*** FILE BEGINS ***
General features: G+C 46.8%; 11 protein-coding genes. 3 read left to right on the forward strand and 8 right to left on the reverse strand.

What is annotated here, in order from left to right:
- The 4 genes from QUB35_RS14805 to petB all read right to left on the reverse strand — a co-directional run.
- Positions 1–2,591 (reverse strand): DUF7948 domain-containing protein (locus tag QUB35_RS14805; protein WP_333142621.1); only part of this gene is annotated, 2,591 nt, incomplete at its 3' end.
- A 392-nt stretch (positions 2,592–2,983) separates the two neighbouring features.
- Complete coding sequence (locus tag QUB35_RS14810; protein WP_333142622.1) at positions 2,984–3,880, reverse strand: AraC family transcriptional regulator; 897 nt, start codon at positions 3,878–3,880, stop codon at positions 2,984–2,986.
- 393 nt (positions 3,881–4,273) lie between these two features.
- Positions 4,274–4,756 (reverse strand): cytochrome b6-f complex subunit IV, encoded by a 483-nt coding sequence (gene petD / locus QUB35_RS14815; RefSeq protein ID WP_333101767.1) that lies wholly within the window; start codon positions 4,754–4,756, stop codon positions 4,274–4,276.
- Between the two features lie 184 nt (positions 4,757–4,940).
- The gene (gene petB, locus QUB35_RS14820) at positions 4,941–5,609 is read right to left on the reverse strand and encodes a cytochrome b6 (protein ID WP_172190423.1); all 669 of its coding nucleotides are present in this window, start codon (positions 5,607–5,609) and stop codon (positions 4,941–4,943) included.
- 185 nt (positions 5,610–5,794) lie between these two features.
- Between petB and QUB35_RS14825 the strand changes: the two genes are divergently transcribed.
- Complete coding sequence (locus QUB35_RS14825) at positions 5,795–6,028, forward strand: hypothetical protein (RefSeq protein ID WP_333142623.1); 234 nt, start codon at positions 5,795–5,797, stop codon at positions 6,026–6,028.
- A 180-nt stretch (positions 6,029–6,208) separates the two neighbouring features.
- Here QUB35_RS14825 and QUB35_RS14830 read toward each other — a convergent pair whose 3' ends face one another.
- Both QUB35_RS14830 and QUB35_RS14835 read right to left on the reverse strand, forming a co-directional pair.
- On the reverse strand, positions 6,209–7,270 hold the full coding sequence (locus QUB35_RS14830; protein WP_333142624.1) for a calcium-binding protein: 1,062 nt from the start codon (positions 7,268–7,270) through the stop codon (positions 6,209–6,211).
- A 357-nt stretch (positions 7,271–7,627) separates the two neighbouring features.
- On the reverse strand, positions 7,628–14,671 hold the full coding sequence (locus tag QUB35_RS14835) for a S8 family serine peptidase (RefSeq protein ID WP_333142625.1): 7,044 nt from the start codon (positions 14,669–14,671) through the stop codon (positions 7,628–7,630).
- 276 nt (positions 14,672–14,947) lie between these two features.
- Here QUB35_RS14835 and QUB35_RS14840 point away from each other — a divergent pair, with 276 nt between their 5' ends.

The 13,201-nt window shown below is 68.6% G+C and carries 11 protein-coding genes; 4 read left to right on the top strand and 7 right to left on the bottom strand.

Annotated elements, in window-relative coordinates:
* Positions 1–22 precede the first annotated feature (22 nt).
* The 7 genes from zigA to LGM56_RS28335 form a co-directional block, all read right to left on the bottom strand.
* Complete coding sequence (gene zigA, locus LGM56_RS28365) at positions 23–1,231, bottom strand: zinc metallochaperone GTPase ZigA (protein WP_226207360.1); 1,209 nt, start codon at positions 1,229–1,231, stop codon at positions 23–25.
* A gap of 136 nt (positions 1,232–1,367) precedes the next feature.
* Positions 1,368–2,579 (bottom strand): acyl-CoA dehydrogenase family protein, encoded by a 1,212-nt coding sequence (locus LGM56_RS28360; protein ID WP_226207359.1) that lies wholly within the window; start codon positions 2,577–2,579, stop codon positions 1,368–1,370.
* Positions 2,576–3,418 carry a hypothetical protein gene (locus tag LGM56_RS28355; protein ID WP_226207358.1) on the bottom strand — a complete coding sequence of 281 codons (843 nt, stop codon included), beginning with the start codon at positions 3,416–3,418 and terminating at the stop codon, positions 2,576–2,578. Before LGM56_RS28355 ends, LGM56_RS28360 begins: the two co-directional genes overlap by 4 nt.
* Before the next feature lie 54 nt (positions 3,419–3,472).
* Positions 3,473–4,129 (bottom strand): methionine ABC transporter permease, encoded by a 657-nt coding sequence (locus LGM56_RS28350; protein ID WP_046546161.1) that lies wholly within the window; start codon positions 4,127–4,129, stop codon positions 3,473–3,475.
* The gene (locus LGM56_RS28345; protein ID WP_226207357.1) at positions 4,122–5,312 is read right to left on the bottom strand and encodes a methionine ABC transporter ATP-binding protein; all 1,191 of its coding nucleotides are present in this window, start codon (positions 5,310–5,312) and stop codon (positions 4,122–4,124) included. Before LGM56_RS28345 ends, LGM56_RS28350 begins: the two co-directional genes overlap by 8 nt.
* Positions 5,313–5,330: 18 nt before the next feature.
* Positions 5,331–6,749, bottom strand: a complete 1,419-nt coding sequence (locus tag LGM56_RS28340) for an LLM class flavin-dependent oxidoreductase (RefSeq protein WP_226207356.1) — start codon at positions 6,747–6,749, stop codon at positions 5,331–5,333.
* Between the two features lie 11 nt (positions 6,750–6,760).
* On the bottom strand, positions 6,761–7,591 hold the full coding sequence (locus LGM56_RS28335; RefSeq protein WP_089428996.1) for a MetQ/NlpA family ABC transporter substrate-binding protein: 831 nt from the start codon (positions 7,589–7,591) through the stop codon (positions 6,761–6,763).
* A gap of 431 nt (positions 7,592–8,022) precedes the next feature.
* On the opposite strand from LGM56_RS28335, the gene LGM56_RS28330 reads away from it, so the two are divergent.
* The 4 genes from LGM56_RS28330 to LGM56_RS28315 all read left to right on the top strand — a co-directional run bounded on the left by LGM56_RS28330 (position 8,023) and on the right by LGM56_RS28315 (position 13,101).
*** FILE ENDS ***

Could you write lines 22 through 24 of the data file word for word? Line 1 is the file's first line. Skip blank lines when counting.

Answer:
The 13,201-nt window shown below is 68.6% G+C and carries 11 protein-coding genes; 4 read left to right on the top strand and 7 right to left on the bottom strand.

Annotated elements, in window-relative coordinates:
* Positions 1–22 precede the first annotated feature (22 nt).